I’m now the proud owner of a beautiful 1961 Ford P-400 Parcel Delivery Van. These beasts were known as “bread trucks,” because so many were used by bakeries. Today they’re known as “widowmakers” because they’re, well, dangerous to drive.
I plan to convert mine into a mobile home office, branded for my mobile software development business. That way it qualifies as a tax deduction under marketing expenses. It’ll mostly sit at home under shore power with an occasional client visit, coding session at the beach, or vintage car show.
The van was owned by the House of Bread in Tigard, Oregon. Quite by accident, I got word that they were going out of business so I inquired about their parking-lot ornament. Two sleepless nights and a harrowing test drive later, I traded a cool $4,444 for the title.
The 56-year-old body and Pantone 201 “maroon” paint are in great shape as you can see. The engine, however, needs to be rebuilt or replaced because it clanks like hell. It’s the original Ford 223 Six, mated to the 3-speed Cruise-O-Matic transmission. This transmission was an original Ford upgrade, and bonus — it was recently rebuilt. The odometer shows ~42K, which means 142K or possibly 242K. If the latter, that would be farther than the moon.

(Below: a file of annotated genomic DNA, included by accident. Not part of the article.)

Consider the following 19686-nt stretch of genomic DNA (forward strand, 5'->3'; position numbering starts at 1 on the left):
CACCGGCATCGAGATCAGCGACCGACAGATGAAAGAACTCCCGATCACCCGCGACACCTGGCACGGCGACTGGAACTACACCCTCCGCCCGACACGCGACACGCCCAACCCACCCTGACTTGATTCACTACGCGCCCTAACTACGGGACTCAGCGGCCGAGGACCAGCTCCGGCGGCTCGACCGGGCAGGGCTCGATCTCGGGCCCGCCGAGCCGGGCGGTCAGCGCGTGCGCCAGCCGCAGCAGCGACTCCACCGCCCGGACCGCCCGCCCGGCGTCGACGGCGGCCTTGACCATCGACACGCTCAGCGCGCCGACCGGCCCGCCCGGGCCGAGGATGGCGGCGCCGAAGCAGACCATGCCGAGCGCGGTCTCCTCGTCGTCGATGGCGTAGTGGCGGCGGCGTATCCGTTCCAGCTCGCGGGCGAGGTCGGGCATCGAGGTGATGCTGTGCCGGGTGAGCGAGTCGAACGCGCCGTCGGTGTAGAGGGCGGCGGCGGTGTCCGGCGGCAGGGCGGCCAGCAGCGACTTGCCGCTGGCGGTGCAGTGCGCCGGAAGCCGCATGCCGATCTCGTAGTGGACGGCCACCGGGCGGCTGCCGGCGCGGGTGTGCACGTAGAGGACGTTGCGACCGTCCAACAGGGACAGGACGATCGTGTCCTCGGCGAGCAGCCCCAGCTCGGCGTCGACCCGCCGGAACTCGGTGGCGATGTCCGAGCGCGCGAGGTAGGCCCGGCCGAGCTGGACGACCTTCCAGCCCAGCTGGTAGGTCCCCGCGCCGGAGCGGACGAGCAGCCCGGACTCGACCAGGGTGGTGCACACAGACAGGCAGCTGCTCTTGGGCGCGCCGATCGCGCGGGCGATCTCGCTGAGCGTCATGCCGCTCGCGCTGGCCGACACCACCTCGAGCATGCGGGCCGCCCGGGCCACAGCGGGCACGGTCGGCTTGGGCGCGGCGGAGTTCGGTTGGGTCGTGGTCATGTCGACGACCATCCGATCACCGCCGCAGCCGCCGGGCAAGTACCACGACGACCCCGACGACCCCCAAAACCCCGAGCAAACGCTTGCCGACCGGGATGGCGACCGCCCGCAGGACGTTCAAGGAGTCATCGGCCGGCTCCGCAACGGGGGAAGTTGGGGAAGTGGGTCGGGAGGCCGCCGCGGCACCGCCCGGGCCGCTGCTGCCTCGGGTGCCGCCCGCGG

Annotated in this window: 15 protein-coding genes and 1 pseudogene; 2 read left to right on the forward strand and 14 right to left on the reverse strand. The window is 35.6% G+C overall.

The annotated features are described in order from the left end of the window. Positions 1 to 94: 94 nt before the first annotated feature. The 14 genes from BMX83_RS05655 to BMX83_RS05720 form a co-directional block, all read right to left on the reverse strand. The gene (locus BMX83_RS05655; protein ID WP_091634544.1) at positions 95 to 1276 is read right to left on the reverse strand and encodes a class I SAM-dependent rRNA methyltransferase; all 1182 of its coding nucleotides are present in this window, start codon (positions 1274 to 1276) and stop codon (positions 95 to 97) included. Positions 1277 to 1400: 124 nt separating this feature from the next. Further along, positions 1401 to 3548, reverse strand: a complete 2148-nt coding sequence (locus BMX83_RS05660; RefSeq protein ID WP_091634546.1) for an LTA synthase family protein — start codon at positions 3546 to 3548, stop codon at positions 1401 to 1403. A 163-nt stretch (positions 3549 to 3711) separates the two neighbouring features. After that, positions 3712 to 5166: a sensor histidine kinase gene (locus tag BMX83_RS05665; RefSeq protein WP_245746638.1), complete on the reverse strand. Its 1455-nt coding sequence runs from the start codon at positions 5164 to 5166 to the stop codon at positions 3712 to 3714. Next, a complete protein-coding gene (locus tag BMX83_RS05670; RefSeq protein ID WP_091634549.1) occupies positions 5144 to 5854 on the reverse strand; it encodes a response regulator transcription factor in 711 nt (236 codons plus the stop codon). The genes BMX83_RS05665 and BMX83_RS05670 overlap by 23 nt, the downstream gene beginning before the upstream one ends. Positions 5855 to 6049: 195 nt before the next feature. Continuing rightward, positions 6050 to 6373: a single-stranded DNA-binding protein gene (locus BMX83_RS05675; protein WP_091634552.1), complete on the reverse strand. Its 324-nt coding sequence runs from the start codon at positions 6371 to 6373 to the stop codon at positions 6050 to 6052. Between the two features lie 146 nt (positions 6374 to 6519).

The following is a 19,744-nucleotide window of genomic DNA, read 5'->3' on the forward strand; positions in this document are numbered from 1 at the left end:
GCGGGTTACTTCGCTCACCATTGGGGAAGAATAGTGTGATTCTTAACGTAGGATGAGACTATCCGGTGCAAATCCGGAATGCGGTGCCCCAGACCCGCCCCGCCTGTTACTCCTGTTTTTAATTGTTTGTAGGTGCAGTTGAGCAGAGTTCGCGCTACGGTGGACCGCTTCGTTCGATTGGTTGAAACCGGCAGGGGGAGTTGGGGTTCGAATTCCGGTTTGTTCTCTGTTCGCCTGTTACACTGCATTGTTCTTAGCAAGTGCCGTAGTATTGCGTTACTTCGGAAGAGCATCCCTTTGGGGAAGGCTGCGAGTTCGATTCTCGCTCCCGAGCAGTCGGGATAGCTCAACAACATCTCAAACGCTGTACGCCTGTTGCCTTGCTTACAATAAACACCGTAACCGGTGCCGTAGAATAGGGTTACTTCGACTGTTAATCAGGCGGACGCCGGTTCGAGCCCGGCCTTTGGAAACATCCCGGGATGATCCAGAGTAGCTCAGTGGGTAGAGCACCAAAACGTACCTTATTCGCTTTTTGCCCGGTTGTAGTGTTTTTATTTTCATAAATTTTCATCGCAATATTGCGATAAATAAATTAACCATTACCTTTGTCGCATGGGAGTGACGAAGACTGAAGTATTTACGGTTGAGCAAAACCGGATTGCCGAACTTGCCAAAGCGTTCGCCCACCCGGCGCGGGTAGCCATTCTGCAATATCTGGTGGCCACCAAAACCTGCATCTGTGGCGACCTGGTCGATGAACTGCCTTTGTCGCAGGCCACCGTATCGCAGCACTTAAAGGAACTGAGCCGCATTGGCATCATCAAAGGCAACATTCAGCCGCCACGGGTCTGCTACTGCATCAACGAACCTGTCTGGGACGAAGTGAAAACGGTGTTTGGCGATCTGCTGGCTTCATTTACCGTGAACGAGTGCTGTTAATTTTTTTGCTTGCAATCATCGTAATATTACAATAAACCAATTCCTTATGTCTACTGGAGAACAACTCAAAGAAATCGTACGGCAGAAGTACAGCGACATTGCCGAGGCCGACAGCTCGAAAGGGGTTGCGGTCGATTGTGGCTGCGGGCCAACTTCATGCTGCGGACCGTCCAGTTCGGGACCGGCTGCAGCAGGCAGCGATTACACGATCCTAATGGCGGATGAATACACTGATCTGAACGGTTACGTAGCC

I’m thinking about having a bigger Ford engine (their old 292 V-8) dropped in, and the front-end swapped out for struts. Hopefully all for less than $7K. But I don’t know whether that would require a transmission change as well.
The cabin (which I’ll call the cockpit) needs a lot of work. It was basically painted by a chimp with a spray can. That’s one of my biggest pet peeves: Painters who are too lazy to mask or remove hardware that shouldn’t be painted. The cargo area, however, is potentially a blank canvas totaling 72 square feet (or 438 cubic feet). It has some broken shelves and a giant wooden sled that pulls out on ball bearings to service the local Farmers Markets.
While I built hundreds of models as a kid, I’ve never restored or customized a real vehicle. But what can possibly go wrong, right? I’ll update this as the project progresses, so stay tuned!